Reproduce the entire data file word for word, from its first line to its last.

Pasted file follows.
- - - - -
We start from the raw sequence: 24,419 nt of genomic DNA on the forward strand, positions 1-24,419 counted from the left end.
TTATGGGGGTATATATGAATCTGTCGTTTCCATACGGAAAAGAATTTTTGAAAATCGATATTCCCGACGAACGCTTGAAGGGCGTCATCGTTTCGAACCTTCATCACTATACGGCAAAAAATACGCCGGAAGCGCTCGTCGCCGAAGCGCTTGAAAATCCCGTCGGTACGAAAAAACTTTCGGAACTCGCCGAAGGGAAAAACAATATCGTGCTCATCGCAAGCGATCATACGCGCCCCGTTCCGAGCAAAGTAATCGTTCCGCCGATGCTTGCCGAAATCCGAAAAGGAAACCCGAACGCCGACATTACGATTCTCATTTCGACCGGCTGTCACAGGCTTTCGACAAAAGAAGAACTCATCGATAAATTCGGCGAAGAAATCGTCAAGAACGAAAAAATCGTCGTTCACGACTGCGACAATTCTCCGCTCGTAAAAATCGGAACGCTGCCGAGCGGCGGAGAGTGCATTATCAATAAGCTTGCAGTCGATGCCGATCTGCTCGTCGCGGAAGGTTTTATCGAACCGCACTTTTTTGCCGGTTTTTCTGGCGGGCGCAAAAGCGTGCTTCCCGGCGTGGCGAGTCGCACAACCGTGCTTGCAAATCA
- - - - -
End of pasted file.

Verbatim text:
We start from the raw sequence: 24,419 nt of genomic DNA on the forward strand, positions 1-24,419 counted from the left end.
TTATGGGGGTATATATGAATCTGTCGTTTCCATACGGAAAAGAATTTTTGAAAATCGATATTCCCGACGAACGCTTGAAGGGCGTCATCGTTTCGAACCTTCATCACTATACGGCAAAAAATACGCCGGAAGCGCTCGTCGCCGAAGCGCTTGAAAATCCCGTCGGTACGAAAAAACTTTCGGAACTCGCCGAAGGGAAAAACAATATCGTGCTCATCGCAAGCGATCATACGCGCCCCGTTCCGAGCAAAGTAATCGTTCCGCCGATGCTTGCCGAAATCCGAAAAGGAAACCCGAACGCCGACATTACGATTCTCATTTCGACCGGCTGTCACAGGCTTTCGACAAAAGAAGAACTCATCGATAAATTCGGCGAAGAAATCGTCAAGAACGAAAAAATCGTCGTTCACGACTGCGACAATTCTCCGCTCGTAAAAATCGGAACGCTGCCGAGCGGCGGAGAGTGCATTATCAATAAGCTTGCAGTCGATGCCGATCTGCTCGTCGCGGAAGGTTTTATCGAACCGCACTTTTTTGCCGGTTTTTCTGGCGGGCGCAAAAGCGTGCTTCCCGGCGTGGCGAGTCGCACAACCGTGCTTGCAAATCA